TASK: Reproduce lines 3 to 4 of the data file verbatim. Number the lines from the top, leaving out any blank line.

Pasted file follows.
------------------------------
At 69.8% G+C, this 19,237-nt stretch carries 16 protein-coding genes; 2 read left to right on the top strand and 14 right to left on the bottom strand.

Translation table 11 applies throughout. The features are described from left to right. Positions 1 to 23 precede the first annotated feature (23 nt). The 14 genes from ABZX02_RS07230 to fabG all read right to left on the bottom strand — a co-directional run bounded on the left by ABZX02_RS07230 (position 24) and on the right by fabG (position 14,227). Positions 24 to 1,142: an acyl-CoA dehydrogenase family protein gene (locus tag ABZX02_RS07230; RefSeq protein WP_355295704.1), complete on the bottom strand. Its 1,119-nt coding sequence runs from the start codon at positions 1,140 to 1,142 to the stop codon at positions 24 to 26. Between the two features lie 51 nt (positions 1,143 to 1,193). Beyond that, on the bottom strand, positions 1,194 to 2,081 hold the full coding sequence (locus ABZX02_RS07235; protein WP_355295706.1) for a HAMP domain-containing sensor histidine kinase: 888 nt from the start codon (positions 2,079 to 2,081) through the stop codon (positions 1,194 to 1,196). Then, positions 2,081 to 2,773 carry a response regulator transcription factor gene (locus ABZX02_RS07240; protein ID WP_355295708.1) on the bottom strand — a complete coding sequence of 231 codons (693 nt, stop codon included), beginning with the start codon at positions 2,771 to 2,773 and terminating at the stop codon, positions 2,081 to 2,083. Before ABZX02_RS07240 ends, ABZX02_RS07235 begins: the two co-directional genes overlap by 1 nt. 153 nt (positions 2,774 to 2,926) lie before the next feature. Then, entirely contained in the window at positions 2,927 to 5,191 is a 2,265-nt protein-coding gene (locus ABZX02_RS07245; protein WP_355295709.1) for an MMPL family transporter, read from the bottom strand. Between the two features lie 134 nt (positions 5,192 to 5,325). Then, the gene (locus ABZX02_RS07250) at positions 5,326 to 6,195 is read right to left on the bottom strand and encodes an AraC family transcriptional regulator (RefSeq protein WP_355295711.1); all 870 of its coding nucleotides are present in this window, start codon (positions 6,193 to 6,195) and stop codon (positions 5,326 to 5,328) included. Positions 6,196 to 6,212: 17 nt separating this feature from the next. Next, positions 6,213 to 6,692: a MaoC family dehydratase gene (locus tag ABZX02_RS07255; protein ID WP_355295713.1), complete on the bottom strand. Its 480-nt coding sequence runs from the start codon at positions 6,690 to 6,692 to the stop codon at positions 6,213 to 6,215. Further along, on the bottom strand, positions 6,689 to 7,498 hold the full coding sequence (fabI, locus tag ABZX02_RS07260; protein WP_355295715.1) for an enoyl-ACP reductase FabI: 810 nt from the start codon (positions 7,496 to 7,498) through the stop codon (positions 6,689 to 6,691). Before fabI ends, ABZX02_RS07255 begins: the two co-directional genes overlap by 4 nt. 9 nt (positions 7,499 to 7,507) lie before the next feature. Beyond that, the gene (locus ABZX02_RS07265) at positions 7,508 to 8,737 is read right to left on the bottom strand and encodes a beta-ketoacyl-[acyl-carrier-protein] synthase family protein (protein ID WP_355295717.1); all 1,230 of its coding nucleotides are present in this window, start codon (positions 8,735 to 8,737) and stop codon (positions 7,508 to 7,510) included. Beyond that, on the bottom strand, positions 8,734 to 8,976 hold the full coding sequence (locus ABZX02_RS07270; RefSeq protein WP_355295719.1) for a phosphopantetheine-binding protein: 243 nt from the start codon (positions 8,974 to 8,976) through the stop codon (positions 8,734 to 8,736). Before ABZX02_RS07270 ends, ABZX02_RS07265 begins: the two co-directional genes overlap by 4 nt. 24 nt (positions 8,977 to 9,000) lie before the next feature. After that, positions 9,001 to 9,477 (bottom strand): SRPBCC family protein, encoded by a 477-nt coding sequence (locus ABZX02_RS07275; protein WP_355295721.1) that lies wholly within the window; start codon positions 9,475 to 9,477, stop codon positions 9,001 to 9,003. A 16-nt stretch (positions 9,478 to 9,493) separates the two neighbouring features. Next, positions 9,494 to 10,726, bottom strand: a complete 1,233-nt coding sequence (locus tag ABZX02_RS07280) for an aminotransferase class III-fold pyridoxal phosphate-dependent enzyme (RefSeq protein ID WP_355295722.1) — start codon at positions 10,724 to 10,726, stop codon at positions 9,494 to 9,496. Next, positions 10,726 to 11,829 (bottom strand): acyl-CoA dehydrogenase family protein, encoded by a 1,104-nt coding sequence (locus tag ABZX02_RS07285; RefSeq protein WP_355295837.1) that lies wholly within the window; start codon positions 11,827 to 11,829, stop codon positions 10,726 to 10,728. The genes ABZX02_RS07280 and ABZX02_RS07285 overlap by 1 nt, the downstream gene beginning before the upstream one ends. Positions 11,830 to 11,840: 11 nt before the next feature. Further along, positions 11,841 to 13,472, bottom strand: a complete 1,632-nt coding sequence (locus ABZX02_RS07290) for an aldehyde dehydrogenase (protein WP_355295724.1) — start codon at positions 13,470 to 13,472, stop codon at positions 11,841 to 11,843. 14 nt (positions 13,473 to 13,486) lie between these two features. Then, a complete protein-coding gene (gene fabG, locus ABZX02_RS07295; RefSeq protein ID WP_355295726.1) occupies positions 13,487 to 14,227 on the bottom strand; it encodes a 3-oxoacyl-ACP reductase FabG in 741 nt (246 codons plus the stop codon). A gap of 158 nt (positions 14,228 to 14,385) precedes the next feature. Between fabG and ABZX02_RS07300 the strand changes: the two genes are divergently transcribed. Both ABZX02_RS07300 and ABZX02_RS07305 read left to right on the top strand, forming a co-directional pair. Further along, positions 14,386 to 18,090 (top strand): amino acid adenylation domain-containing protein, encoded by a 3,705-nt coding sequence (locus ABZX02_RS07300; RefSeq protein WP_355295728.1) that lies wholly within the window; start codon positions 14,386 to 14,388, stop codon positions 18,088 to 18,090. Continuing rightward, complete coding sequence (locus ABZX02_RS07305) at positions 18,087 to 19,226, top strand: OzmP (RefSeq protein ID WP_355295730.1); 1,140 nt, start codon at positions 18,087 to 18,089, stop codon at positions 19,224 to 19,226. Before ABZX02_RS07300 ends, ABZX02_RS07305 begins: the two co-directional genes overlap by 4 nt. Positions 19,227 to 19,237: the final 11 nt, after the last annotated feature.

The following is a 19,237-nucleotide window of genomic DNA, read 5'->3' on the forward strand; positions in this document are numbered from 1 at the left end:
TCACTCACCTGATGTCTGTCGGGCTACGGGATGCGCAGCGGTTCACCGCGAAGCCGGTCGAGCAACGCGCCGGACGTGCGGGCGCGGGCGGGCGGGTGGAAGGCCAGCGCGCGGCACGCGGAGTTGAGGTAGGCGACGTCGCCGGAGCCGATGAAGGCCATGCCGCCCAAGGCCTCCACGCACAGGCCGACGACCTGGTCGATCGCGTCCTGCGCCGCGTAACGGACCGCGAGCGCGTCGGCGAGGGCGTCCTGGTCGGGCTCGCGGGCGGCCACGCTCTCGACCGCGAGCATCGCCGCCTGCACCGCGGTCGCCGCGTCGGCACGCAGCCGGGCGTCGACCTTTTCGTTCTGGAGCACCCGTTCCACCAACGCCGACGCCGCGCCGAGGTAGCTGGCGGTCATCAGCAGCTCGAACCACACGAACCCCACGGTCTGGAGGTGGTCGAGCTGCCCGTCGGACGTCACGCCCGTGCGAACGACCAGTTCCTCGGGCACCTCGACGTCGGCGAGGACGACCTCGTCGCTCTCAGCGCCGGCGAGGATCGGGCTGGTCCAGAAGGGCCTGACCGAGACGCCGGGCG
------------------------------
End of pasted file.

The following is a 19,237-nucleotide window of genomic DNA, read 5'->3' on the forward strand; positions in this document are numbered from 1 at the left end:
TCACTCACCTGATGTCTGTCGGGCTACGGGATGCGCAGCGGTTCACCGCGAAGCCGGTCGAGCAACGCGCCGGACGTGCGGGCGCGGGCGGGCGGGTGGAAGGCCAGCGCGCGGCACGCGGAGTTGAGGTAGGCGACGTCGCCGGAGCCGATGAAGGCCATGCCGCCCAAGGCCTCCACGCACAGGCCGACGACCTGGTCGATCGCGTCCTGCGCCGCGTAACGGACCGCGAGCGCGTCGGCGAGGGCGTCCTGGTCGGGCTCGCGGGCGGCCACGCTCTCGACCGCGAGCATCGCCGCCTGCACCGCGGTCGCCGCGTCGGCACGCAGCCGGGCGTCGACCTTTTCGTTCTGGAGCACCCGTTCCACCAACGCCGACGCCGCGCCGAGGTAGCTGGCGGTCATCAGCAGCTCGAACCACACGAACCCCACGGTCTGGAGGTGGTCGAGCTGCCCGTCGGACGTCACGCCCGTGCGAACGACCAGTTCCTCGGGCACCTCGACGTCGGCGAGGACGACCTCGTCGCTCTCAGCGCCGGCGAGGATCGGGCTGGTCCAGAAGGGCCTGACCGAGACGCCGGGCG